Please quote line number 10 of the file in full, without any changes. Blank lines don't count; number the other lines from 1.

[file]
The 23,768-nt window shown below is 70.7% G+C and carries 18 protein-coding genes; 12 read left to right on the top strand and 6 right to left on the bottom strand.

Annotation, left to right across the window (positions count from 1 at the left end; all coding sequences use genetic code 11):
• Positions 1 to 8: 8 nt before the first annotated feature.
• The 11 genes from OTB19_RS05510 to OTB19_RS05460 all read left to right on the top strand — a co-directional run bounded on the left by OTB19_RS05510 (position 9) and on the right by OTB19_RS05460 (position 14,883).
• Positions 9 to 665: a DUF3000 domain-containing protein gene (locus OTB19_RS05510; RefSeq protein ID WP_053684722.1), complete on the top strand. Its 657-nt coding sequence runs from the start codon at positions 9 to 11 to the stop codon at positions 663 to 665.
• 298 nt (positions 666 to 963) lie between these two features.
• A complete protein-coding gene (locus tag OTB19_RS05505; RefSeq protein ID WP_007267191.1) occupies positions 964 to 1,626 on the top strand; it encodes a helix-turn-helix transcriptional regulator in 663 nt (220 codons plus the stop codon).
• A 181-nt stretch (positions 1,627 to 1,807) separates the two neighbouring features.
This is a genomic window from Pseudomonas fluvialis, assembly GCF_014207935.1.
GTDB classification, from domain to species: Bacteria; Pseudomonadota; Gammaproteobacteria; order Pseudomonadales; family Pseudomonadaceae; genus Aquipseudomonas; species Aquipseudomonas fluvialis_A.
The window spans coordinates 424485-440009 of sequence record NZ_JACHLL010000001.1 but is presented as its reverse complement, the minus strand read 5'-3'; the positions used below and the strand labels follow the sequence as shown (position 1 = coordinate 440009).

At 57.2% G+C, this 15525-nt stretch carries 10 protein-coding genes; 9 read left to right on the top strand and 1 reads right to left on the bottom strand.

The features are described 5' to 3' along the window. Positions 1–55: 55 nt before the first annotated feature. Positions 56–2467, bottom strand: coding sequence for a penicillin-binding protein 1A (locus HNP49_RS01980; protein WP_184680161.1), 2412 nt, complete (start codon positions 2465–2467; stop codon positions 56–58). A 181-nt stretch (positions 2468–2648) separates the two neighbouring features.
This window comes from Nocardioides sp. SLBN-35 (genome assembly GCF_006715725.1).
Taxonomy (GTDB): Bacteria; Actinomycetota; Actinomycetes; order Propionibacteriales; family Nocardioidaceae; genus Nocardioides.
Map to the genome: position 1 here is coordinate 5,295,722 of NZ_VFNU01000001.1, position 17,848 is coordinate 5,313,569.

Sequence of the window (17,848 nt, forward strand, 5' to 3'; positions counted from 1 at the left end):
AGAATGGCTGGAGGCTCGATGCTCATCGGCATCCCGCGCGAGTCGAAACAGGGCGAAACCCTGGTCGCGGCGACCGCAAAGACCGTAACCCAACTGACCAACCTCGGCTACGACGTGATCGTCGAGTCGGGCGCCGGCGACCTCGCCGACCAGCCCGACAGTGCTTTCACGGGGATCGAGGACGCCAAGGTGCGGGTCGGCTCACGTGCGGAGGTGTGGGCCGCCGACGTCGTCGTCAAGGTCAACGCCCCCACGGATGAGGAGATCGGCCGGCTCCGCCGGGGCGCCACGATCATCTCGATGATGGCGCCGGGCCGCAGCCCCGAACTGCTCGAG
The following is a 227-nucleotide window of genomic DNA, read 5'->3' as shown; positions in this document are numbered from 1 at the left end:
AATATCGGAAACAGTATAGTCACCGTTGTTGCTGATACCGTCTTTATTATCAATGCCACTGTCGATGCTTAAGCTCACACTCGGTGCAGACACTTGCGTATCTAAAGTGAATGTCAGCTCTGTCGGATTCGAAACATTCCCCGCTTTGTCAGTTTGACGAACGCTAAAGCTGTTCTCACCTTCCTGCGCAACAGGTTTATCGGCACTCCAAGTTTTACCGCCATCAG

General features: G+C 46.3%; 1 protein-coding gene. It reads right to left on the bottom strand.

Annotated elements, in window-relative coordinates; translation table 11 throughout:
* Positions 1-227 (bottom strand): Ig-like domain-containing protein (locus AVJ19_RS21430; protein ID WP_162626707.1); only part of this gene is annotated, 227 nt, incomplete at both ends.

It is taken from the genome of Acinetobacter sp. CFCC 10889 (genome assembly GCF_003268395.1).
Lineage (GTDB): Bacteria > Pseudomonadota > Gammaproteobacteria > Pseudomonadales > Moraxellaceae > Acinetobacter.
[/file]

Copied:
GTDB classification, from domain to species: Bacteria; Pseudomonadota; Gammaproteobacteria; order Pseudomonadales; family Pseudomonadaceae; genus Aquipseudomonas; species Aquipseudomonas fluvialis_A.